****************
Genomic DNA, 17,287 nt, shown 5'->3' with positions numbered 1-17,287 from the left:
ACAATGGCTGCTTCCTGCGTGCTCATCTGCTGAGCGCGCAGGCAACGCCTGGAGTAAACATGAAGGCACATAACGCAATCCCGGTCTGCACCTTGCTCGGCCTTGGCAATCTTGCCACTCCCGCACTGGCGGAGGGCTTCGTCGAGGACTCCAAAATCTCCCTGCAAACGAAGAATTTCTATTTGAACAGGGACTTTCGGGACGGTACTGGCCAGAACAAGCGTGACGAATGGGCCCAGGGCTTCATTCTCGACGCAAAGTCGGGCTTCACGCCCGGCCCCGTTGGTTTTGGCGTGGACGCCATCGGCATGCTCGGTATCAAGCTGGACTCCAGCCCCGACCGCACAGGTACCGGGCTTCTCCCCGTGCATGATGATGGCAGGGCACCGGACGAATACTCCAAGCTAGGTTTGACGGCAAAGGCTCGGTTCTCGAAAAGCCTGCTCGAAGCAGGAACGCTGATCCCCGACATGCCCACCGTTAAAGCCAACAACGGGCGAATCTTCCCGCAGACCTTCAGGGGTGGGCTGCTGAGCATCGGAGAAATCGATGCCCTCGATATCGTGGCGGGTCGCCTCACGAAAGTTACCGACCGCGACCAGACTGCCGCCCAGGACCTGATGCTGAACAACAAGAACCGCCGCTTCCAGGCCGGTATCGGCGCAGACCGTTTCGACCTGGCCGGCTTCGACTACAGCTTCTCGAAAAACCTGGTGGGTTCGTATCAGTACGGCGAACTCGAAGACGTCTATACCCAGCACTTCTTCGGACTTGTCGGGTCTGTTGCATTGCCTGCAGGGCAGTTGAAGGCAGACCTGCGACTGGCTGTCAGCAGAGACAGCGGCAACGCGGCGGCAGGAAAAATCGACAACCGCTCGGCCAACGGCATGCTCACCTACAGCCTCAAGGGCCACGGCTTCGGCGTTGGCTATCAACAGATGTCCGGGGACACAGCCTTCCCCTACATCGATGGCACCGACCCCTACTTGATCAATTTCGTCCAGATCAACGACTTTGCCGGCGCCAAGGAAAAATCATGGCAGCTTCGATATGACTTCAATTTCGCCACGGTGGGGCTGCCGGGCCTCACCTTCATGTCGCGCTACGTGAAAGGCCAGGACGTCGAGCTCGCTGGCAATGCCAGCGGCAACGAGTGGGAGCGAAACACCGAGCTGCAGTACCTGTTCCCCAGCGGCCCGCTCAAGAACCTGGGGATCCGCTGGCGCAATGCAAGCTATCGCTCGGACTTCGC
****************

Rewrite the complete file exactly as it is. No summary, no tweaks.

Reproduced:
Genomic DNA, 17,287 nt, shown 5'->3' with positions numbered 1-17,287 from the left:
ACAATGGCTGCTTCCTGCGTGCTCATCTGCTGAGCGCGCAGGCAACGCCTGGAGTAAACATGAAGGCACATAACGCAATCCCGGTCTGCACCTTGCTCGGCCTTGGCAATCTTGCCACTCCCGCACTGGCGGAGGGCTTCGTCGAGGACTCCAAAATCTCCCTGCAAACGAAGAATTTCTATTTGAACAGGGACTTTCGGGACGGTACTGGCCAGAACAAGCGTGACGAATGGGCCCAGGGCTTCATTCTCGACGCAAAGTCGGGCTTCACGCCCGGCCCCGTTGGTTTTGGCGTGGACGCCATCGGCATGCTCGGTATCAAGCTGGACTCCAGCCCCGACCGCACAGGTACCGGGCTTCTCCCCGTGCATGATGATGGCAGGGCACCGGACGAATACTCCAAGCTAGGTTTGACGGCAAAGGCTCGGTTCTCGAAAAGCCTGCTCGAAGCAGGAACGCTGATCCCCGACATGCCCACCGTTAAAGCCAACAACGGGCGAATCTTCCCGCAGACCTTCAGGGGTGGGCTGCTGAGCATCGGAGAAATCGATGCCCTCGATATCGTGGCGGGTCGCCTCACGAAAGTTACCGACCGCGACCAGACTGCCGCCCAGGACCTGATGCTGAACAACAAGAACCGCCGCTTCCAGGCCGGTATCGGCGCAGACCGTTTCGACCTGGCCGGCTTCGACTACAGCTTCTCGAAAAACCTGGTGGGTTCGTATCAGTACGGCGAACTCGAAGACGTCTATACCCAGCACTTCTTCGGACTTGTCGGGTCTGTTGCATTGCCTGCAGGGCAGTTGAAGGCAGACCTGCGACTGGCTGTCAGCAGAGACAGCGGCAACGCGGCGGCAGGAAAAATCGACAACCGCTCGGCCAACGGCATGCTCACCTACAGCCTCAAGGGCCACGGCTTCGGCGTTGGCTATCAACAGATGTCCGGGGACACAGCCTTCCCCTACATCGATGGCACCGACCCCTACTTGATCAATTTCGTCCAGATCAACGACTTTGCCGGCGCCAAGGAAAAATCATGGCAGCTTCGATATGACTTCAATTTCGCCACGGTGGGGCTGCCGGGCCTCACCTTCATGTCGCGCTACGTGAAAGGCCAGGACGTCGAGCTCGCTGGCAATGCCAGCGGCAACGAGTGGGAGCGAAACACCGAGCTGCAGTACCTGTTCCCCAGCGGCCCGCTCAAGAACCTGGGGATCCGCTGGCGCAATGCAAGCTATCGCTCGGACTTCGC